The study covered about 15,000 students and about 300 teachers, looking at three years of data for Charlotte-Mecklenburg Schools and two years for Cabarrus County Schools, both in North Carolina, and two years for the Syracuse (N.Y.) City School District. About 90 percent of the students included were in Charlotte-Mecklenburg. In these three districts in 2015–16, 74 percent of Opportunity Culture schools were eligible for Title I based on the percentage of low-income students.
“Opportunity Culture was a viable strategy to not only promote student access to high-quality teachers and teacher-leaders, but also to provide a solution to my schools’ recruitment and retention obstacles.”
–Denise Watts, superintendent of the Project L.I.F.T. learning community within Charlotte-Mecklenburg Schools and the first district leader in the nation to adopt Opportunity Culture
Impact on student learning
Bryan C. Hassel, co-president of Public Impact, which founded the Opportunity Culture initiative, noted that key to understanding the results is that schools selected excellent teachers for multi-classroom leader (MCL) roles, and put them in charge of small teams.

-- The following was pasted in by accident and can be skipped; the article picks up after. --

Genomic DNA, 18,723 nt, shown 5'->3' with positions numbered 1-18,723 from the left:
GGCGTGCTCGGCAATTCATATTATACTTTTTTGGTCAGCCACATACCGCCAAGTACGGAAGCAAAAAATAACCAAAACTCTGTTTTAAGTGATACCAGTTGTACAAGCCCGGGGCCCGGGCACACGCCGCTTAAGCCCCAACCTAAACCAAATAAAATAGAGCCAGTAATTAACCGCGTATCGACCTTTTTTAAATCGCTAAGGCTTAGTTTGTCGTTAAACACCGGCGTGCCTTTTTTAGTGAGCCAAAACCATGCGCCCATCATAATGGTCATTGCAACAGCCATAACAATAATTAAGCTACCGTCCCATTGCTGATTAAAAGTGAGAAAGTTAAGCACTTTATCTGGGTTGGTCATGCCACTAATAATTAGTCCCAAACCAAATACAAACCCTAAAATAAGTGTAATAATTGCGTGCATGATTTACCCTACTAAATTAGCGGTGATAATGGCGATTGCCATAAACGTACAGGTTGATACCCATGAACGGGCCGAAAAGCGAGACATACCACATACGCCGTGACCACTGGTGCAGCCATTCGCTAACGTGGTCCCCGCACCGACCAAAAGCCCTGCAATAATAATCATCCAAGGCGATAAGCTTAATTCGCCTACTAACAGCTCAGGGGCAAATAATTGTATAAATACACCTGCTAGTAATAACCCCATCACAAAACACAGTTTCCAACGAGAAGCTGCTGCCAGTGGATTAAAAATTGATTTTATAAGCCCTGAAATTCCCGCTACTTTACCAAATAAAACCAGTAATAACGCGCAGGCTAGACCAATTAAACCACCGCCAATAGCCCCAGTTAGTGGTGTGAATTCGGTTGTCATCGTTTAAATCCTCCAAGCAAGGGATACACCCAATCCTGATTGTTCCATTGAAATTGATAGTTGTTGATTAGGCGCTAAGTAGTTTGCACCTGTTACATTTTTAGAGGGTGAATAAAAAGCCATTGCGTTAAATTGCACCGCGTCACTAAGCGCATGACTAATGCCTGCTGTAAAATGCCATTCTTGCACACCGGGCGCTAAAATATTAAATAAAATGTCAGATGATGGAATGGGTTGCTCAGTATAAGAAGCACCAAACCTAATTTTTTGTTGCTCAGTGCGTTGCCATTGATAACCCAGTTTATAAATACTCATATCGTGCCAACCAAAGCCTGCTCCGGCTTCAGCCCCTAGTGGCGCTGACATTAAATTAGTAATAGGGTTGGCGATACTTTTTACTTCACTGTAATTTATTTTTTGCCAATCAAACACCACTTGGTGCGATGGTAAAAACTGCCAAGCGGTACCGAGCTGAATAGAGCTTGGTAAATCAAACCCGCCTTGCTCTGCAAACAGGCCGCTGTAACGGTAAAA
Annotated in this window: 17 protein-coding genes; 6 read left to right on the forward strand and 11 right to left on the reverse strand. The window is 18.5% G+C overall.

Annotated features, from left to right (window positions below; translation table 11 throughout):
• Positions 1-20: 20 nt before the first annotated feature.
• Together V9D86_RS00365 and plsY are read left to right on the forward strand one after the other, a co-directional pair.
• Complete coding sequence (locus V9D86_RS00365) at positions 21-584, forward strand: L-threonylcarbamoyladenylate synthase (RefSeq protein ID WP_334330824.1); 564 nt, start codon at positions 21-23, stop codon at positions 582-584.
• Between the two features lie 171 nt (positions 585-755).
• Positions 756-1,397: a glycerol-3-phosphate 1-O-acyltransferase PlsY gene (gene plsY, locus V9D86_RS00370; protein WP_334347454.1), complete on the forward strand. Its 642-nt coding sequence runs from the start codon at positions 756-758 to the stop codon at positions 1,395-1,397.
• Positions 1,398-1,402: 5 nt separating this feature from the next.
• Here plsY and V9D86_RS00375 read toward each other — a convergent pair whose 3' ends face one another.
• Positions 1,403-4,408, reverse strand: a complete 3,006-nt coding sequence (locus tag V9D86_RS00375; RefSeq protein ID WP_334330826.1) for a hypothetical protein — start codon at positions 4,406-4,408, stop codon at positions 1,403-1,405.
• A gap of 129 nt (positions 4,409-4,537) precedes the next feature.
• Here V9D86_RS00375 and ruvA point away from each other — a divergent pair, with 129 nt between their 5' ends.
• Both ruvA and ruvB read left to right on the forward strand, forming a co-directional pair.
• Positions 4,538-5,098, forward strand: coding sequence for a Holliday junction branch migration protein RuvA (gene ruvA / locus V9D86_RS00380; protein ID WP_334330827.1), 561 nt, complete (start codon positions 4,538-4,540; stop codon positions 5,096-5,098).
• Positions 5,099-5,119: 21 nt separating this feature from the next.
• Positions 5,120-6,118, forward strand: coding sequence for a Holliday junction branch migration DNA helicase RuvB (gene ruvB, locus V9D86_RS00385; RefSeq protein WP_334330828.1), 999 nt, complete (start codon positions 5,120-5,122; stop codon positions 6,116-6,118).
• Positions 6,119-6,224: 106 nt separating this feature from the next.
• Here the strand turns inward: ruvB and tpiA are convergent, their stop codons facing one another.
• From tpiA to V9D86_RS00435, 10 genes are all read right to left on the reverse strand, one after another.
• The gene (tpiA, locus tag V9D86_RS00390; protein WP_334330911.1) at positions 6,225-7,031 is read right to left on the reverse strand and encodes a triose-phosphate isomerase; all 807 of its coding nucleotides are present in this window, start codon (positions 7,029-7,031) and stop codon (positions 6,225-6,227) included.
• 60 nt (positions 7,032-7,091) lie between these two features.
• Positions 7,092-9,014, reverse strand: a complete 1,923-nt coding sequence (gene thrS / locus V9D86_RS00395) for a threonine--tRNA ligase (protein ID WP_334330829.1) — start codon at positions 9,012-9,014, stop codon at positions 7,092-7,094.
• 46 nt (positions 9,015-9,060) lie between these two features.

The researchers found that among MCLs whose teaching effectiveness could be quantified through student learning growth data, all were in the top quartile of effectiveness before being selected as MCLs. In 2015–16, MCLs led a median of five team teachers each, and 42 percent had teams of four or fewer, in schools providing team-size data to Public Impact.
Students’ math gains were statistically significant in all seven of the researchers’ statistical models. Reading gains were statistically significant in six of the seven models. The seventh, comparing classrooms within schools that did and did not have an MCL, showed no statistically significant impact, because reading improved in both types of classrooms after multi-classroom leaders began leading some of the teachers in each school.
The researchers’ findings indicate that gains in Opportunity Culture classrooms were substantially higher than those in schools with no Opportunity Culture roles, and in Opportunity Culture schools prior to the implementation of these roles.
Positive “spillover” effects